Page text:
Until last week, I commuted 20 miles to and from work by bus. There is only the one service that runs this route - and First Group operate it. Its usually run by drivers with personality disorders (aggressive, ignorant, generally unfriendly), the buses are dirty (yes FirstGroup - they ARE!), the drivers do nothing about anti-social behaviour - drunks abusing passengers, kids playing loud music on their mobile phones, etc - and this 20 mile journey takes between 1.5 - 2.0 hours! I can drive it in about 40 minutes. What makes it worse, is that the buses manage to run late, and sometimes don't appear at all. As I said, there is no competition.

To take the train, I'd need to take a bus into town - there is little parking available around the railway station, and what there is is discouragingly expensive.

My only option is to take the car to the outskirts of Sheffield and use the park and ride tram - a fantastic transport system - clean, punctual, plenty of staff to enforce good behaviour, and reasonable fares.

I've used the buses for 3 years, but the service is now so very poor, culminating in a recent assault and lack of action (or even the courtesy of a reply) from FirstGroup, that I have now returned to the car.

If pay as you go road pricing is to be introduced (as seems inevitable now) then realistic alternatives MUST be in place FIRST - which requires huge government investment in public transport and a complete rethink on the bus system - deregulation has been a disaster!

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Anonymous Coward

Commonality

One thing that is rarely/never mentioned is the current push to standardise an EU wide method for road charging. This is to try to avoid problems when the multiple schemes currently proposed are integrated. (Possibly/Eventually/Inevitably)

All seems pointless though. Fuel tax covers all the issues with no implementation cost, and it's always possible to add a requirement for road tax to be paid to any foreign car coming into the country to make sure everyone is paying that bit, with the side benefit that someone actually records the cars coming into the country.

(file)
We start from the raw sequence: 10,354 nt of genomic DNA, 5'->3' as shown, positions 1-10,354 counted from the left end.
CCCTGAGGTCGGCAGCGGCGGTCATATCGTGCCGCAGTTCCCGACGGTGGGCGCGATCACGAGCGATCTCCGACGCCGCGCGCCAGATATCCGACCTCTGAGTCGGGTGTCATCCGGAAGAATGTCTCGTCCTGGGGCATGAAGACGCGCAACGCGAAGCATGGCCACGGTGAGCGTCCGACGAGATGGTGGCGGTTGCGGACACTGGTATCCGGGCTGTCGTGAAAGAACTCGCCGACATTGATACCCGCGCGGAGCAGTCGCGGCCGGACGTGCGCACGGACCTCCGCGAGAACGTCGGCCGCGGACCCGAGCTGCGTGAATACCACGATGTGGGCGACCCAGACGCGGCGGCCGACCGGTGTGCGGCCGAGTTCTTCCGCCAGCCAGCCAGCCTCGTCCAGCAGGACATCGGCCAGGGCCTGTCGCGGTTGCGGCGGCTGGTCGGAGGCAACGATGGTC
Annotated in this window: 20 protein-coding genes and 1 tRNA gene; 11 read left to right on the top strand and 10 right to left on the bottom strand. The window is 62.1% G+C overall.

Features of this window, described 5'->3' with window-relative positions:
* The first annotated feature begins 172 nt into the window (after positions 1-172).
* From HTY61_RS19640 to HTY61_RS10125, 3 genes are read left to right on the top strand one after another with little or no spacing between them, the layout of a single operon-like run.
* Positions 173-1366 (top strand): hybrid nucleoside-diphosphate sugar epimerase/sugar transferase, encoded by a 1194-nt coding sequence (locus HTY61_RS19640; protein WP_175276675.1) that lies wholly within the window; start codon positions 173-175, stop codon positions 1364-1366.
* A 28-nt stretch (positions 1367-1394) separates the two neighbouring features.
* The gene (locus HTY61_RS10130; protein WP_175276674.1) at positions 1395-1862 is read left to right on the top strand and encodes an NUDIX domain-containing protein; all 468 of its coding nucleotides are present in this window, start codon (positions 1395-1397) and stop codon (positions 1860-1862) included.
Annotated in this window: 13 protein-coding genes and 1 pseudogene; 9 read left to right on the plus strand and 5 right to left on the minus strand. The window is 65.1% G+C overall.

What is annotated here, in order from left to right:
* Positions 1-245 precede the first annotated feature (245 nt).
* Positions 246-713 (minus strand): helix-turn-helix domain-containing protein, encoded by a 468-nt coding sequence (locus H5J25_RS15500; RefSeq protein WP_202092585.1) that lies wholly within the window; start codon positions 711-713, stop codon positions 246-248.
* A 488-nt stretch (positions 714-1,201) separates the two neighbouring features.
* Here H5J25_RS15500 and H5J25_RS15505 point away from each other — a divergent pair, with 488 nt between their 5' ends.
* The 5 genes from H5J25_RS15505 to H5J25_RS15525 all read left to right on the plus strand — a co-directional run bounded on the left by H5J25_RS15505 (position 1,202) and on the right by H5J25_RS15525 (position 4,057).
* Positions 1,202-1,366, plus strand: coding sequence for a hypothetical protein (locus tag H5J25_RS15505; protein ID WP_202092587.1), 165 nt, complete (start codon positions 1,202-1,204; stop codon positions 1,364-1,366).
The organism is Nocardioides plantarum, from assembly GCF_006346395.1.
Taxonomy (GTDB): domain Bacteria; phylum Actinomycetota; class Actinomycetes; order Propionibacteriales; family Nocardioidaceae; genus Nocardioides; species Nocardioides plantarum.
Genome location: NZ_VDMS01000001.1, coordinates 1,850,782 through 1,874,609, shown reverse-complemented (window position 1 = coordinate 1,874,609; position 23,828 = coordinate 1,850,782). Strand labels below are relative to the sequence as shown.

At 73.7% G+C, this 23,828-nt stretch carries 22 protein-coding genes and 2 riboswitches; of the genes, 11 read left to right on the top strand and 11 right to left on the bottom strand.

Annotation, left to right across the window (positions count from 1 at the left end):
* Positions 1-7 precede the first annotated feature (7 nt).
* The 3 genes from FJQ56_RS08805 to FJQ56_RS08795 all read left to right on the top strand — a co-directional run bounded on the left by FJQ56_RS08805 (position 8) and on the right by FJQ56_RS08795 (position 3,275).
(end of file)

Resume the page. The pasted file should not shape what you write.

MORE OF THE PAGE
As for that last paragraph of the acticle, obviously pulled from a press release as surely no-one is that naive. I suspect the only things the London scheme is good for are showing how wrong the enforcement side can go, how the costs don't add up, how politicians abuse things for their own ends and how easy it is to get around the monitoring & tracking by copying someone else's reg no. Or transponder ID, or whatever.

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Anonymous Coward

Conditions on roads....

I thoroughly disagree with the governments proposals. I can understand why so many people drive the Chelsea Tractor as the state of the roads in the UK are poor to say the least.

Roads that are freshly tarmac'd cause untold damage to the paintwork on our vehicles and then the other side of the coin are the roads that have massive potholes that cause damage to the suspension and wheels / tyres of vehicles.

If the government plan to do this then there needs to be a major overhaul of the surfaces on our roads.

Gawd help'us when Brown gets in.

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Infinite money pot.

The government in this country seems to view the car owners in this way. The reason that so many cars are on the road is that public transport is, in many cases, not a viable alternative.

A lot of the congestion comes from the poor quality of the roads, the fact that they are being dug up by one company after another and poorly repaired afterwards. It's a wonder you don't see workmen waiting for the hole to be filled so they can dig it up again.

This is used as a way of ensuring a budget by some companies. If you had £3m to spend on maintaining your phone network this year, but only used half of it, then you may only get £1.5m next year. So why not pay for a huge hole to be dug in the middle of a busy road, leave it for a few weeks, then fill it in again. As most companies can state how long they will disrupt the traffic, and there is no governing body with the power to say "This is how long it will take, finish by this time or don't start", they can take as long as they like.